Six Australian law firm heads will be vying for the hotly-contested Managing Partner Award at this year’s Lawyers Weekly Australian Law Awards in Melbourne on Friday (26 July).
Finalists were drawn from global, national and mid-sized firms, each with vastly different visions of the ideal business model. The finalist’s beat off competition in the popular category by showing clear examples of leadership, both internally at the firm-level, and within the broader profession. Lawyers Weekly looks forward to celebrating their achievements and vision at Melbourne's Crown Casino this Friday (26 July). Tickets are still available and can be purchased here.
Last year, Corrs Chambers Westgarth partners unanimously voted John Denton (pictured above) to a five-year term as their CEO. Denton is well known for his relentless strategy to remain an independent Australian firm amid the many mergers and global arrivals in the Australian market of late. In the face of increased competition, Denton’s vision has seen Corrs maintain revenue and avoid hiring or pay freezes this year. Under his leadership the firm re-designed its office workspace this year and implemented a new performance review framework to allow greater and more flexible rewards for lawyer performance.
Dunstan de Souza led Colin Biggers & Paisley through significant growth last year, with a merger with Melbourne-based Monahan + Rowell. Since 2011, staff numbers at the firm have increased by 41 per cent across its Sydney and Melbourne offices. De Souza’s hands-on implementation of workplace satisfaction initiatives has helped to nearly half staff turnover in seven years. He has also overseen robust revenue growth while re-positioning the firm from a full-service law firm to a market leader in the areas of insurance, construction, property and commercial litigation.
Under Chris Freeland’s leadership, Baker and McKenzie has been a strong thought leader in the Australian legal market. The introduction of the Global Business Challenges Series, which involves bringing experts on important issues to meet with clients and preparing major thought leadership reports on topics of interest to clients, has attracted publicity for the firm and increased engagement with its clients. Freeland has also spearheaded an increased focus on diversity at Bakers in Australia, with the BakerWomen program introducing gender percentage goals for the firm’s leadership positions and hosting a lecture series featuring Annabel Crabb and Leigh Sales.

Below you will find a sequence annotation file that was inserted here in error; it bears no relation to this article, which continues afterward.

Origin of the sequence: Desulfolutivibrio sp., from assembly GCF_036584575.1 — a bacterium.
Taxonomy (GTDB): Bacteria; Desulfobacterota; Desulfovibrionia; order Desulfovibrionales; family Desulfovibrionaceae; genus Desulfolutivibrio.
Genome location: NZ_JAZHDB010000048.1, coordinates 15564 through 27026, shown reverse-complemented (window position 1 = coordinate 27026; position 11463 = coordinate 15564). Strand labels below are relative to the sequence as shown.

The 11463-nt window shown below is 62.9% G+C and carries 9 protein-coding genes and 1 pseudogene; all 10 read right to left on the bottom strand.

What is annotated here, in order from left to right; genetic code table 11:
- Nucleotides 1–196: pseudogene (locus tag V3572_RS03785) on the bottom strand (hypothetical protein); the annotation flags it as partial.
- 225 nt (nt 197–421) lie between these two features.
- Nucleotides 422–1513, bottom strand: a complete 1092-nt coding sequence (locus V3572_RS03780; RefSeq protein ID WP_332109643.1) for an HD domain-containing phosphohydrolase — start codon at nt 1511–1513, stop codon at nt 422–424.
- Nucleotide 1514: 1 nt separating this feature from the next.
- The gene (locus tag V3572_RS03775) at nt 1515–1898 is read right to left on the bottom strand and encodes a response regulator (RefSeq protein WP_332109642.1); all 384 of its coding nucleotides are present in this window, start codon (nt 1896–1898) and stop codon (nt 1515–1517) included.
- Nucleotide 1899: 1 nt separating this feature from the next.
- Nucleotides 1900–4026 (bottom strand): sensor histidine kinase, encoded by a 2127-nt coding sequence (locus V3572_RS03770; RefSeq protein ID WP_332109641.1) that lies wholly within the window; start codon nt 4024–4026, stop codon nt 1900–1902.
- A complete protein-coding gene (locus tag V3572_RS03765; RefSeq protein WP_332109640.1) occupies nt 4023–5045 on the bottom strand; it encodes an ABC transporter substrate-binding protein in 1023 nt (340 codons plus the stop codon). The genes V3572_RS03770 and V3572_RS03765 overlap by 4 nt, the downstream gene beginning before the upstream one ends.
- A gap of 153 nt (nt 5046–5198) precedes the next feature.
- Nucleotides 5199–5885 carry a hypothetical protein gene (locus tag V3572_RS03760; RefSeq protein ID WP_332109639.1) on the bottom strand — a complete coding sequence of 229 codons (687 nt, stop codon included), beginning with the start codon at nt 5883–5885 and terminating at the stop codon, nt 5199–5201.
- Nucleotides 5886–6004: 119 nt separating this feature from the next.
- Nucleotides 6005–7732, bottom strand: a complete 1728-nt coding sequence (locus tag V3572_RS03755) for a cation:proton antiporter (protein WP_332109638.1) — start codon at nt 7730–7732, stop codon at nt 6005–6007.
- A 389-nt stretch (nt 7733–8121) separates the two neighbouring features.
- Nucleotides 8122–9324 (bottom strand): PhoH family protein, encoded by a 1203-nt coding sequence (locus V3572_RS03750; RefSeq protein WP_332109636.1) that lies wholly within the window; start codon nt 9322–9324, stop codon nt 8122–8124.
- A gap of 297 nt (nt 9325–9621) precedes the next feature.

Luke Geary (pictured right) is the founder and managing partner of the unique self-sustaining law firm Salvos Legal. Geary launched Salvos Legal in late 2010, practising in the areas of property and commercial transactional law on a paid basis, in order to to fund holistic and free legal services for the disadvantaged and marginalised throughout NSW and Queensland through Salvos Legal Humanitarian . Under Geary’s leadership, the firm has secured major institutional clients including the Commonwealth Bank and Anglicare to enable Salvos Legal Humanitarian to assist in more than 260 cases each fortnight, for free and without any government funding, for those in need.
David Kearney established Wotton + Kearney as a firm of six lawyers in 2002. After opening a third office, in Brisbane this month, the firm took its lawyer count to 85. Under Kearney’s leadership, including his pursuit of opportunities in the London insurance market, the firm has continued to experience dramatic revenue increases. It is one of the few firms in Australia based in more than one city practising solely in insurance law.
John Poulsen was the managing partner of Minter Ellison’s Perth office before taking the helm of Squire Sanders Australia when the firm entered Australia in 2011. He has been instrumental in integrating the new firm into the global network, with a focus on global strength with strong regional connections. In November last year he coordinated the launch of a Sydney office and a project office in Darwin.
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